Esa-Pekka Salonen announced his 17th and final season as music director of the Los Angeles Philharmonic on Thursday at Walt Disney Concert Hall, the venue he helped build and in which he raised the city's and the orchestra's musical profiles to new heights.
Sharing the stage with Salonen, Philharmonic Assn. President Deborah Borda said, "There is a ban on any dirge-like activity or comment. This is simply not allowed today. We have a season and a half to go. But more importantly, it's a celebration of one hell of a guy, a man who has led us on amazing excursions and will continue to do so."
"This has been one of the luckiest things in my life," said Salonen, who will turn 50 in June and has said he intends to concentrate on composing when he steps down from the Disney Hall podium. "It seems a little too early to look back, and I'm not an eager back-looker because I tend to think that the best things are still ahead."
The 2008-09 season will include seven world premieres and residencies by four of the music director's close friends and collaborators -- composer-conductor John Adams, pianist Yefim Bronfman, director Peter Sellars and soprano Dawn Upshaw.
Among other highlights, the Vienna Philharmonic, led by former Philharmonic music director Zubin Mehta, will make its Disney Hall debut. Finnish composer Kaija Saariaho's oratorio "La Passion de Simone," postponed from the 2007-08 season, will receive its U.S. premiere. And Andras Schiff will complete his two-year survey of Beethoven's 32 piano sonatas.
Additionally, San Francisco Symphony music director Michael Tilson Thomas will conduct the SFO in "The Thomashefsky Project," a program honoring Tilson Thomas' grandparents, Yiddish theater luminaries Boris and Bessie Thomashefsky.
Salonen's last Philharmonic program, April 16 to 19, 2009, will focus on Stravinsky, a composer long considered one of his specialties. The program will include "Oedipus Rex" and "Symphony of Psalms," both staged by Sellars.
Works by Stravinsky will also appear on subscription concerts in October and during a 17-day tour to Asia that the orchestra will make that month.
Salonen's last "Green Umbrella" concert, April 7, 2009, will include his 1982 work for soprano and five instrumentalists, "Floof," along with four Philharmonic-commissioned premieres.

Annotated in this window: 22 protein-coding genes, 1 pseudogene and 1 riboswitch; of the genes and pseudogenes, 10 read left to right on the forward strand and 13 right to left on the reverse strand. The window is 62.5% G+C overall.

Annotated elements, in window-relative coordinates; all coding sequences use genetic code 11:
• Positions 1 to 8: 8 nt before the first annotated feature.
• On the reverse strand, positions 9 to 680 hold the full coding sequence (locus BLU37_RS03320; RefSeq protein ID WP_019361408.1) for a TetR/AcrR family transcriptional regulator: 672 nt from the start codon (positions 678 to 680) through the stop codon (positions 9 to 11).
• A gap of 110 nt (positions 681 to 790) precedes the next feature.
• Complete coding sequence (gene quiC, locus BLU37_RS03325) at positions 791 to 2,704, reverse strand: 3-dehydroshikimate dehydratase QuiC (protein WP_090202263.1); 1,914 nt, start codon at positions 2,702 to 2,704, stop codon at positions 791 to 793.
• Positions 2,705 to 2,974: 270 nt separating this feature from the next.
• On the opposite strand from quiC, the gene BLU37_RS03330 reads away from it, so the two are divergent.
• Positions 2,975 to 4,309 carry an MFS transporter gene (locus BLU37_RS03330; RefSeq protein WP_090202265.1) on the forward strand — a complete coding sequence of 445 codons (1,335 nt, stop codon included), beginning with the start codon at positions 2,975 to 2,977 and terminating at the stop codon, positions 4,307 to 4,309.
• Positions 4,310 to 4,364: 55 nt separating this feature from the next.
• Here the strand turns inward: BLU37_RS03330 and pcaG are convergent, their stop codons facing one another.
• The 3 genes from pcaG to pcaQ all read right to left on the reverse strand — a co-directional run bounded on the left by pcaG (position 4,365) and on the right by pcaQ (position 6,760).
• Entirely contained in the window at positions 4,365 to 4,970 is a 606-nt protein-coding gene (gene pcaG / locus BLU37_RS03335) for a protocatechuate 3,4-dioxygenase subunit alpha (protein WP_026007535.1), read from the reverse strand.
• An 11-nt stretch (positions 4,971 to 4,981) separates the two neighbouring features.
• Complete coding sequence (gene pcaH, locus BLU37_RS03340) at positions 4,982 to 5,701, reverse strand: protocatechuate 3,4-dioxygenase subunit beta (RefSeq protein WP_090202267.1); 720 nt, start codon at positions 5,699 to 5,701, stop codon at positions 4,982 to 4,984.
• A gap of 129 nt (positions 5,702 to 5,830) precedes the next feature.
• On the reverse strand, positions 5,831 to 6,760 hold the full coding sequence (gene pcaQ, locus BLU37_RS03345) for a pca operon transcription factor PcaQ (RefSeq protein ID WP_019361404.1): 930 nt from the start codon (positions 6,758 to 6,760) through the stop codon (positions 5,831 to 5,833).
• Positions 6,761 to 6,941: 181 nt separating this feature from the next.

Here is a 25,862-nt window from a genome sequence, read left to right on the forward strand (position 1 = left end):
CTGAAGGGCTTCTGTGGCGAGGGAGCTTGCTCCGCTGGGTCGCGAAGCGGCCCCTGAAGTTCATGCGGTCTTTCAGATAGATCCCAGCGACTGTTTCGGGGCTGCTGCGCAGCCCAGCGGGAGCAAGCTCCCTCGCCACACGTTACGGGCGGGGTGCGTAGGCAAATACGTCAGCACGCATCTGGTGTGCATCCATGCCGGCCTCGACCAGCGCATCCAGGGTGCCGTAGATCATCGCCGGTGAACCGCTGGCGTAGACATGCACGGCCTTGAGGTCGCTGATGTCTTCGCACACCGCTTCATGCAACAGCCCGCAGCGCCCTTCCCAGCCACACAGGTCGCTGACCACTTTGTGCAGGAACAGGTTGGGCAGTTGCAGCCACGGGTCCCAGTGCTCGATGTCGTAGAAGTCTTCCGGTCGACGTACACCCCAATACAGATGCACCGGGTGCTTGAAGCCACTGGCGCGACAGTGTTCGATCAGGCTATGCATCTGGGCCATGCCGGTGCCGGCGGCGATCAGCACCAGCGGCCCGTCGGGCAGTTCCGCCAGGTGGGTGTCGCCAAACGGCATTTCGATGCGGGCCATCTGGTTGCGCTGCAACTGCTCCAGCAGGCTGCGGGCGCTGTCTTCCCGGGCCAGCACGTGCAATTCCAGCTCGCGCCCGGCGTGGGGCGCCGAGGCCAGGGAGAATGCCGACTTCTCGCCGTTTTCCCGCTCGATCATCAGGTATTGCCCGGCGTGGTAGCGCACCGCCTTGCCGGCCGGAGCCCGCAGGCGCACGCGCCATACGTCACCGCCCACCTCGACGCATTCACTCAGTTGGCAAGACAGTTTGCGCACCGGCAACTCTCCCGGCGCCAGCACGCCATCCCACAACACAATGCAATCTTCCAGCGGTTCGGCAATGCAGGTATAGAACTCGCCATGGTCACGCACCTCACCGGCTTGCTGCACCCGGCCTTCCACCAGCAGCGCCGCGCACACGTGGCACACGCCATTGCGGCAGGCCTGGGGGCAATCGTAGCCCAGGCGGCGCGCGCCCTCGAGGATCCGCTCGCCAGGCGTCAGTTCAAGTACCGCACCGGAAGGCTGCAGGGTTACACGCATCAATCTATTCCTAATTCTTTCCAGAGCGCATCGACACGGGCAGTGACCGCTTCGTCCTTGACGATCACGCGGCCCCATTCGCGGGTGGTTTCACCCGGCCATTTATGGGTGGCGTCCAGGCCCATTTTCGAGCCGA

"I thought it would be great to give our audience an idea of what young people are thinking in terms of creating music these days and around the world," Salonen said in an earlier interview.
"I can't think of a more fitting gesture for me to bow out with than this because that's what I believe in. I'm really more and more interested in trying to nurture the next generation and trying to help new voices to be heard and to be developed."
After a gala concert Oct. 2 led by Salonen, the season will open Oct. 3 with a program of Falla and Ravel, also led by the departing music director.
Among the new works next season will be a work for string orchestra by Arvo Part, a Double Piano Concerto by Louis Andriessen and chamber pieces by Timothy Andres, Fang Man, Erin Gee, Anna Clyne and Enrico Chapela.
A new work by Salonen, which will be premiered in Chicago in January 2009, will also be played in Los Angeles that April.
Philharmonic music director-designate Gustavo Dudamel will lead the Israel Philharmonic in November and the L.A. orchestra in November and December. He will officially become music director at the start of the 2009-10 season.
Lionel Bringuier, one of the orchestra's two assistant conductors, will lead four Philharmonic subscription concerts with violinist Joshua Bell in April, as well as a "Green Umbrella" concert in January.
As part of his residency in May, John Adams will conduct a staged performance of his "A Flowering Tree," directed by Sellars. The two-act opera was commissioned by the Vienna New Crowned Hope Festival to celebrate the 250th anniversary of Mozart's birth.
The list of visiting artists includes countertenor David Daniels, soprano Christine Brewer, violinist Nikolaj Znaider and pianists Katia and Marielle Labeque, Martha Argerich, Emanuel Ax, Leif Ove Andsnes, Evgeny Kissin and Krystian Zimerman.
The Venice Baroque Orchestra, English Concert and Australian Chamber Orchestra will appear on the Philharmonic's "Baroque Variations" series. Other series will be devoted to organ recitals, jazz, pop and world music.
The orchestra's 17-day tour to Asia, Oct. 15 to 31, will include concerts in Seoul, Tokyo, Singapore and Hong Kong.